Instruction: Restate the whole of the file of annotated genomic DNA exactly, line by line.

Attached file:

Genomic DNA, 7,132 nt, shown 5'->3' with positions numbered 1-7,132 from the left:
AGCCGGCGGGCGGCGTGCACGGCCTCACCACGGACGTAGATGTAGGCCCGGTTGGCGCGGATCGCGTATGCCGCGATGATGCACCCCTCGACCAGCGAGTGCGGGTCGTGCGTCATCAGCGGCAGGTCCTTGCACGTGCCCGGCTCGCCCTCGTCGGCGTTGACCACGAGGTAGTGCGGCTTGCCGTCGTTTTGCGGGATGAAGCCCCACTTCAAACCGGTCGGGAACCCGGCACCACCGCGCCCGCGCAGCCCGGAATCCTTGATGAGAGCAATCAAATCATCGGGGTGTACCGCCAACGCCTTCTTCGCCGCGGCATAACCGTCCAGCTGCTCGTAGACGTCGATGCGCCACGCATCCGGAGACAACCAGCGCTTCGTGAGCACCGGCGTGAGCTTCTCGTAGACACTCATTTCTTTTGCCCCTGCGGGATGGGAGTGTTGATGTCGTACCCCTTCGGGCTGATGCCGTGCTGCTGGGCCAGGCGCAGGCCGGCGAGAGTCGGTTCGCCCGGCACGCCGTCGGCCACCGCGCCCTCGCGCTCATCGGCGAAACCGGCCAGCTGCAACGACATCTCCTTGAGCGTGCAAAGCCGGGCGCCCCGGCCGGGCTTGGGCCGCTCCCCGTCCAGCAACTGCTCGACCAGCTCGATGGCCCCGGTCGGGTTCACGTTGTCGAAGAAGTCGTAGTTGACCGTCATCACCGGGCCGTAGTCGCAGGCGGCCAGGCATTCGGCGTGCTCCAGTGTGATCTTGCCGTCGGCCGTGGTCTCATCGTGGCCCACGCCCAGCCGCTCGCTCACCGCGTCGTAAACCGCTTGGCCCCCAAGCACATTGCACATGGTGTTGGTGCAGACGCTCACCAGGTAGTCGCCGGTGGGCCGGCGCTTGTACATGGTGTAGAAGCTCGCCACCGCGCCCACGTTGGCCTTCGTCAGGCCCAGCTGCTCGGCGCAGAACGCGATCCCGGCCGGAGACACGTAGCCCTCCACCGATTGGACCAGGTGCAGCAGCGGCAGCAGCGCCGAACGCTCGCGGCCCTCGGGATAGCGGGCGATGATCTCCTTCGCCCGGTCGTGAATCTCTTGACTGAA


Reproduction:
Genomic DNA, 7,132 nt, shown 5'->3' with positions numbered 1-7,132 from the left:
AGCCGGCGGGCGGCGTGCACGGCCTCACCACGGACGTAGATGTAGGCCCGGTTGGCGCGGATCGCGTATGCCGCGATGATGCACCCCTCGACCAGCGAGTGCGGGTCGTGCGTCATCAGCGGCAGGTCCTTGCACGTGCCCGGCTCGCCCTCGTCGGCGTTGACCACGAGGTAGTGCGGCTTGCCGTCGTTTTGCGGGATGAAGCCCCACTTCAAACCGGTCGGGAACCCGGCACCACCGCGCCCGCGCAGCCCGGAATCCTTGATGAGAGCAATCAAATCATCGGGGTGTACCGCCAACGCCTTCTTCGCCGCGGCATAACCGTCCAGCTGCTCGTAGACGTCGATGCGCCACGCATCCGGAGACAACCAGCGCTTCGTGAGCACCGGCGTGAGCTTCTCGTAGACACTCATTTCTTTTGCCCCTGCGGGATGGGAGTGTTGATGTCGTACCCCTTCGGGCTGATGCCGTGCTGCTGGGCCAGGCGCAGGCCGGCGAGAGTCGGTTCGCCCGGCACGCCGTCGGCCACCGCGCCCTCGCGCTCATCGGCGAAACCGGCCAGCTGCAACGACATCTCCTTGAGCGTGCAAAGCCGGGCGCCCCGGCCGGGCTTGGGCCGCTCCCCGTCCAGCAACTGCTCGACCAGCTCGATGGCCCCGGTCGGGTTCACGTTGTCGAAGAAGTCGTAGTTGACCGTCATCACCGGGCCGTAGTCGCAGGCGGCCAGGCATTCGGCGTGCTCCAGTGTGATCTTGCCGTCGGCCGTGGTCTCATCGTGGCCCACGCCCAGCCGCTCGCTCACCGCGTCGTAAACCGCTTGGCCCCCAAGCACATTGCACATGGTGTTGGTGCAGACGCTCACCAGGTAGTCGCCGGTGGGCCGGCGCTTGTACATGGTGTAGAAGCTCGCCACCGCGCCCACGTTGGCCTTCGTCAGGCCCAGCTGCTCGGCGCAGAACGCGATCCCGGCCGGAGACACGTAGCCCTCCACCGATTGGACCAGGTGCAGCAGCGGCAGCAGCGCCGAACGCTCGCGGCCCTCGGGATAGCGGGCGATGATCTCCTTCGCCCGGTCGTGAATCTCTTGACTGAA